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Terry L.
Terry L., Attorney
Category: Bankruptcy Law
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Experience:  Better Business Bur 15yrs bankruptcy experience. Chicago Bar
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I live in California and I have an home that I purchased as

Customer Question

I live in California and I have an home that I purchased as a primary residence. I have two loans on the property that are the original loans (one for 20% and the other for 80%) from my bank (Wells Fargo). I have since married and moved, so this property is now an rental (has been for 1 yr.) I'm wanting to have the bank foreclose on the property. The property has negative equity and I'm upside down by about 120K. I understand that most HELOC loans are exempt from the non-recourse law of california. The loans that I have are equity loans (smart fit equity line) even though they are the loans that the bank gave me soley for the purchase of the house.   I put no money down on the house and the bank financed the whole price of the house via these two loans.   Given the fact that they are technically equity loans, does that make them exempt from the non - recourse laws? Will the bank try to collect on the unpaid ballance?
Submitted: 5 years ago.
Category: Bankruptcy Law
Expert:  Terry L. replied 5 years ago.
Are you asking this question with bankruptcy in mind?
Customer: replied 5 years ago.
No. I just want to know if the bank is likely to come after me based on the fact that my loans are equity loans even though the loans are for the original purchase of the house and nothing else
Expert:  Terry L. replied 5 years ago.
Ok, if you were considering bankruptcy, then if filed, there is nothing that can be collected on after the foreclosure is complete.

Outside of a bankruptcy filing, it may be permissible for a mortgage lender to proceed after a debtor for a deficiency balance.   California does allow a mortgage company to use a judicial foreclosure, but they do usually when the mortgagee has other major assets. This rule lets a the lender either pursue non-judicial foreclosure, (cheaper and quicker), or judicial foreclosure (more expensive, longer) but lets the mortgage company go after the borrower for the deficiency balances.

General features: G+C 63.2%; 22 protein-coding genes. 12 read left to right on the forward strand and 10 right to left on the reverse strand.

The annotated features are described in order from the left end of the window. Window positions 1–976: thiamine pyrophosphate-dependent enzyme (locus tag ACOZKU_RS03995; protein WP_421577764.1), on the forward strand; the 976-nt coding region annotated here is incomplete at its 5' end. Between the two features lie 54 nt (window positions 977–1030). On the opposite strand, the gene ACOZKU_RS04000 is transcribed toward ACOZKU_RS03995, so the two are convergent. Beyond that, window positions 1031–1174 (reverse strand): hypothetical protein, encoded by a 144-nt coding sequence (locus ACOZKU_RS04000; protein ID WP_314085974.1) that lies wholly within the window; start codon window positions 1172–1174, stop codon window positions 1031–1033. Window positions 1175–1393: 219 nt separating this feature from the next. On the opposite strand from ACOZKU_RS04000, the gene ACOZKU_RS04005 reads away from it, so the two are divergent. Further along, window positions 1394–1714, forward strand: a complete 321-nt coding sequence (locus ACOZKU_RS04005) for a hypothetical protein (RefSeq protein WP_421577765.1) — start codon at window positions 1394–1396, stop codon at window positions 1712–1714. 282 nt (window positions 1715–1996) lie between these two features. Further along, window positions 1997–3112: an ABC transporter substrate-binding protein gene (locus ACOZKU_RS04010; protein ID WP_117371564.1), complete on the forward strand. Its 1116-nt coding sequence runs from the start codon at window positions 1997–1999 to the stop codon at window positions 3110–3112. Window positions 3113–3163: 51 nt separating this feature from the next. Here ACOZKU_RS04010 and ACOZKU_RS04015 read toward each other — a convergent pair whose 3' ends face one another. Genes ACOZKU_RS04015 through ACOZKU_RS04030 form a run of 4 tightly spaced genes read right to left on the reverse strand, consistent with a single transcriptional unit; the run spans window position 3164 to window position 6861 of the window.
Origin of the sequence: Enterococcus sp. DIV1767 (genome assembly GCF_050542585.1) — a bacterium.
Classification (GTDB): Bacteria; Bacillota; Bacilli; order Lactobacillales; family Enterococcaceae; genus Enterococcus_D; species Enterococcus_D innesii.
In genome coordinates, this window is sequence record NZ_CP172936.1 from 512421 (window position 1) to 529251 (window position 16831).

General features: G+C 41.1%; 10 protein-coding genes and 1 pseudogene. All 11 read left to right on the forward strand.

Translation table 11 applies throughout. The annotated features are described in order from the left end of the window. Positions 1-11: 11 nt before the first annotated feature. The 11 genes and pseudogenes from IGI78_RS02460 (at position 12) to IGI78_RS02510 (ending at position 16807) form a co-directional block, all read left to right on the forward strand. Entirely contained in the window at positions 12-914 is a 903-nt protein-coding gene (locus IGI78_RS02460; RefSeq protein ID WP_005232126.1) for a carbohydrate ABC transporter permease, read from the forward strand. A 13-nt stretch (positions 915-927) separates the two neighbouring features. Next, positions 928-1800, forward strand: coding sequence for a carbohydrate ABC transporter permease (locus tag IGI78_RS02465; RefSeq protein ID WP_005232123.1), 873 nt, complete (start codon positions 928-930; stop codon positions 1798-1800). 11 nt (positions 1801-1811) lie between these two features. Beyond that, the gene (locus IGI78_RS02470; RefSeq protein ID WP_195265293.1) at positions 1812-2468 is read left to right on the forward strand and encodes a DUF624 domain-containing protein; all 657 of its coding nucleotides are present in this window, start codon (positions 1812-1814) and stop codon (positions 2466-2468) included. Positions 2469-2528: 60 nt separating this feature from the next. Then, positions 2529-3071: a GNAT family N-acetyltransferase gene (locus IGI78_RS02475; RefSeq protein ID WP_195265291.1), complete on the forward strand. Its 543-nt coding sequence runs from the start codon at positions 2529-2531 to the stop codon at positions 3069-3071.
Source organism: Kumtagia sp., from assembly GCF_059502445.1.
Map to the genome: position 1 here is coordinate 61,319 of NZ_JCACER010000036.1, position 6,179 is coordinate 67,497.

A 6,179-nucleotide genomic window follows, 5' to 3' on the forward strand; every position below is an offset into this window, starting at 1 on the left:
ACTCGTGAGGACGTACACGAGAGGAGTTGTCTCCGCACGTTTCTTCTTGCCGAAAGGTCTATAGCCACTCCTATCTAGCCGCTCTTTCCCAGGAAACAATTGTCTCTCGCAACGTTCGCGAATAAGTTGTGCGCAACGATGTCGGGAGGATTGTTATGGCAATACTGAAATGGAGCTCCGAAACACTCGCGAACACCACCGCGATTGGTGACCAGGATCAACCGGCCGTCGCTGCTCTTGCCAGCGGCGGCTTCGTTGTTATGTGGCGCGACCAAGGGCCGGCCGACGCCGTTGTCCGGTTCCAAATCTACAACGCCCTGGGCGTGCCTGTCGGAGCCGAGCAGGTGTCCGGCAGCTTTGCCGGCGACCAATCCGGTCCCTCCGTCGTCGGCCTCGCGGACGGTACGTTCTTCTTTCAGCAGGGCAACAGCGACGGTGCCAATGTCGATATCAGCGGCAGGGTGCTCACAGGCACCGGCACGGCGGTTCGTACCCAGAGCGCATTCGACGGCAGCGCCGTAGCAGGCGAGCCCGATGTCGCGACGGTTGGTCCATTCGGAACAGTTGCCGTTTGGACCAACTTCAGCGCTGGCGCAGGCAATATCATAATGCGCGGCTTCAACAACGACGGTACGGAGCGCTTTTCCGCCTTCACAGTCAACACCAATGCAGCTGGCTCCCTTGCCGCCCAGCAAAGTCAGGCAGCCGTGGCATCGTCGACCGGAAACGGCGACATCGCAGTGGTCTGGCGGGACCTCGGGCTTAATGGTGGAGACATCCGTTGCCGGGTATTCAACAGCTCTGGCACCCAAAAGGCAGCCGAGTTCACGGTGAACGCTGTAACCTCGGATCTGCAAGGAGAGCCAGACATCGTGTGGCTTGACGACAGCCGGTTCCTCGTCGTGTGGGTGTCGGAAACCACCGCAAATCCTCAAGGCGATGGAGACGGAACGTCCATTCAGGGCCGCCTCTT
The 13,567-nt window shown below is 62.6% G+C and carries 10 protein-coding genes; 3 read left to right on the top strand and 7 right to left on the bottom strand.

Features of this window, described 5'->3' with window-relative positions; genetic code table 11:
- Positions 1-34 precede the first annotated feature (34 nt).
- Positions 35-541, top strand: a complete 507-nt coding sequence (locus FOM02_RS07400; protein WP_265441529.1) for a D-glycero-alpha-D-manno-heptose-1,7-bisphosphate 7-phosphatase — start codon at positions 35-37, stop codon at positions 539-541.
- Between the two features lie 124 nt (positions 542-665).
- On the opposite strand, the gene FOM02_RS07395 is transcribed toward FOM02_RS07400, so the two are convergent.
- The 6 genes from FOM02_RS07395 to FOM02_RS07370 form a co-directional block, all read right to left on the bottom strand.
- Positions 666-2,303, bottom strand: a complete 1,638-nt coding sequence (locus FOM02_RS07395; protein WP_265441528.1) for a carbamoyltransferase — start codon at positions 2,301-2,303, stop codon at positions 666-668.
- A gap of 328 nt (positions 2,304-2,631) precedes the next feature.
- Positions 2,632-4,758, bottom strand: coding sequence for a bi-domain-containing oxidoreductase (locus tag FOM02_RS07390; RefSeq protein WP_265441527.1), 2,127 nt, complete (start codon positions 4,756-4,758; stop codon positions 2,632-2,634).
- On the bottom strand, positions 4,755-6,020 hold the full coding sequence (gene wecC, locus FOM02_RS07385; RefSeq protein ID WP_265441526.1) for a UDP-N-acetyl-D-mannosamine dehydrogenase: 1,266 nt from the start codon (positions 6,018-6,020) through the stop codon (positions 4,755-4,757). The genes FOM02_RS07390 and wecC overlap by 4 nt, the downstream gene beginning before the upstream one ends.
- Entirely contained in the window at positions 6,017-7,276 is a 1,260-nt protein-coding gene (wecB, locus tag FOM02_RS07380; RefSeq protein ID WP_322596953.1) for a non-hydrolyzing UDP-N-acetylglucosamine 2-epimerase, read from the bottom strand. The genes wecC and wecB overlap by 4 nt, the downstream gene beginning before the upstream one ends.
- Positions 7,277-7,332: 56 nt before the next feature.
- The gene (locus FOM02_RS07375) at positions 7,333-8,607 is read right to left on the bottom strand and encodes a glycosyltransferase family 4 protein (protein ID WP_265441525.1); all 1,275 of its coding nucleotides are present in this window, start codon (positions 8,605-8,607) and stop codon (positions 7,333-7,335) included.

Customer: replied 5 years ago.
It is my understanding that the bank can only come after you (via judicial foreclosure) if the funds were used for other than the purchase of the home. This would typically be an second or equity line of credit, etc. I'm wondering if because my loan is called and "Equity line" if this will be the case, even though it is the original loan and was completely for the purchase of the home.
Expert:  Terry L. replied 5 years ago.
If the first mortgage chooses to foreclose with non-judicial foreclosure, the second/Heloc can still sue contractually and collect on the balance, since there was a valid debt.
Customer: replied 5 years ago.
I can see that you are not going to be able to answer my question. If you read my original question you would see that both original loans are HELOC loans. The whole purchase of the home is with an equity loan (Wells Fargo Smart fit Equity Loan). That is the point of my question. There is no conventional first and second. Thus, I was wondering (based upon that fact that they are both equity loans), if the bank is more likely and/or able to sue, even though the loans were for the entire purchase of the house and not from other than property purchases. Don't bother to reply, I'll get my info elsewhere
Expert:  Terry L. replied 5 years ago.
The point you are driving at is technically irrelevant, a first mortgage can foreclose, whether it is called a HELOC, First Mortgage, Equity line, whatever. The second is the second, whether it is a HELOC, EQUITY LINE, SMART FIT, whatever. The first to be recorded is the first, they can foreclose. The second to record on title, usually won't foreclose, and waits for the first. If the first forecloses non-judicially, you still have a contractual obligation with the second, whatever it's name may be. Think of it like contracts....you still are obligated to them. If there is a judicial foreclosure, the court orders the release of subsequent loans (2nd, HELOCS whatever) and may order them eliminated. OTherwise, you and the Wells Fargo Smart fit Equity Loan still have to deal with #2 if it is a separate loan. You are getting caught up on semantics on what it was called originally.

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